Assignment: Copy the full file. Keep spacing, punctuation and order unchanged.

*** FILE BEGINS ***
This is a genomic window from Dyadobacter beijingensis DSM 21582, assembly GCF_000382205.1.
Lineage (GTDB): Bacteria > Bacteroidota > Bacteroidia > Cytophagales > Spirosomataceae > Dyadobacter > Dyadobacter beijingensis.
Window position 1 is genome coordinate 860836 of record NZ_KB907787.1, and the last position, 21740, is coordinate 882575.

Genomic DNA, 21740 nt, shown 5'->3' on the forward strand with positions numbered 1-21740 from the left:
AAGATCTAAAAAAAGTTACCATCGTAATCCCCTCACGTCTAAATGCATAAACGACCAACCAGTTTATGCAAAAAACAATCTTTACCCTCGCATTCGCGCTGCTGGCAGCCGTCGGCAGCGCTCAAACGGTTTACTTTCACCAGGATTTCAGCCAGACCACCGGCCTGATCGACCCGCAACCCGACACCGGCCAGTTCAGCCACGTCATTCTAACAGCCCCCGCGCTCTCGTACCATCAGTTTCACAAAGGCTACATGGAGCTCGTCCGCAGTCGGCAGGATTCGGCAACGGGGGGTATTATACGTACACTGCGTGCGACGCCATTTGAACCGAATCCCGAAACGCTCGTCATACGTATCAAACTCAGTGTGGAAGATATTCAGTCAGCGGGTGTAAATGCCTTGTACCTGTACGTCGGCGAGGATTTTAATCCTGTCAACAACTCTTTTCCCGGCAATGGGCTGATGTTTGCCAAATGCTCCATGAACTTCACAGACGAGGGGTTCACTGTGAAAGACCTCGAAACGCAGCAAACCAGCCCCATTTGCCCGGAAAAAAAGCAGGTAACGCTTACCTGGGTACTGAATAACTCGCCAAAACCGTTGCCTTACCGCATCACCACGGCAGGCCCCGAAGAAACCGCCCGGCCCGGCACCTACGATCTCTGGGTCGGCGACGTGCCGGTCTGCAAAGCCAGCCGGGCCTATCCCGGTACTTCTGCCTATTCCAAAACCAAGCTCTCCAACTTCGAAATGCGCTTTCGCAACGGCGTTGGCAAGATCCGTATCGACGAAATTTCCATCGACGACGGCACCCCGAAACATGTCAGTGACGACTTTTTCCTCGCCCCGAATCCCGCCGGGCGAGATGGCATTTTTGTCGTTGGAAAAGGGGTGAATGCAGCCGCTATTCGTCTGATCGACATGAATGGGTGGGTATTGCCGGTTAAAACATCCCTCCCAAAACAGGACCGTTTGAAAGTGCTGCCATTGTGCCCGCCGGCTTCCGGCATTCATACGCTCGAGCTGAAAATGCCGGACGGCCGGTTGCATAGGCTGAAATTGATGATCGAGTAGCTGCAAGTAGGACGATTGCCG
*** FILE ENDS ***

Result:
This is a genomic window from Dyadobacter beijingensis DSM 21582, assembly GCF_000382205.1.
Lineage (GTDB): Bacteria > Bacteroidota > Bacteroidia > Cytophagales > Spirosomataceae > Dyadobacter > Dyadobacter beijingensis.
Window position 1 is genome coordinate 860836 of record NZ_KB907787.1, and the last position, 21740, is coordinate 882575.

Genomic DNA, 21740 nt, shown 5'->3' on the forward strand with positions numbered 1-21740 from the left:
AAGATCTAAAAAAAGTTACCATCGTAATCCCCTCACGTCTAAATGCATAAACGACCAACCAGTTTATGCAAAAAACAATCTTTACCCTCGCATTCGCGCTGCTGGCAGCCGTCGGCAGCGCTCAAACGGTTTACTTTCACCAGGATTTCAGCCAGACCACCGGCCTGATCGACCCGCAACCCGACACCGGCCAGTTCAGCCACGTCATTCTAACAGCCCCCGCGCTCTCGTACCATCAGTTTCACAAAGGCTACATGGAGCTCGTCCGCAGTCGGCAGGATTCGGCAACGGGGGGTATTATACGTACACTGCGTGCGACGCCATTTGAACCGAATCCCGAAACGCTCGTCATACGTATCAAACTCAGTGTGGAAGATATTCAGTCAGCGGGTGTAAATGCCTTGTACCTGTACGTCGGCGAGGATTTTAATCCTGTCAACAACTCTTTTCCCGGCAATGGGCTGATGTTTGCCAAATGCTCCATGAACTTCACAGACGAGGGGTTCACTGTGAAAGACCTCGAAACGCAGCAAACCAGCCCCATTTGCCCGGAAAAAAAGCAGGTAACGCTTACCTGGGTACTGAATAACTCGCCAAAACCGTTGCCTTACCGCATCACCACGGCAGGCCCCGAAGAAACCGCCCGGCCCGGCACCTACGATCTCTGGGTCGGCGACGTGCCGGTCTGCAAAGCCAGCCGGGCCTATCCCGGTACTTCTGCCTATTCCAAAACCAAGCTCTCCAACTTCGAAATGCGCTTTCGCAACGGCGTTGGCAAGATCCGTATCGACGAAATTTCCATCGACGACGGCACCCCGAAACATGTCAGTGACGACTTTTTCCTCGCCCCGAATCCCGCCGGGCGAGATGGCATTTTTGTCGTTGGAAAAGGGGTGAATGCAGCCGCTATTCGTCTGATCGACATGAATGGGTGGGTATTGCCGGTTAAAACATCCCTCCCAAAACAGGACCGTTTGAAAGTGCTGCCATTGTGCCCGCCGGCTTCCGGCATTCATACGCTCGAGCTGAAAATGCCGGACGGCCGGTTGCATAGGCTGAAATTGATGATCGAGTAGCTGCAAGTAGGACGATTGCCG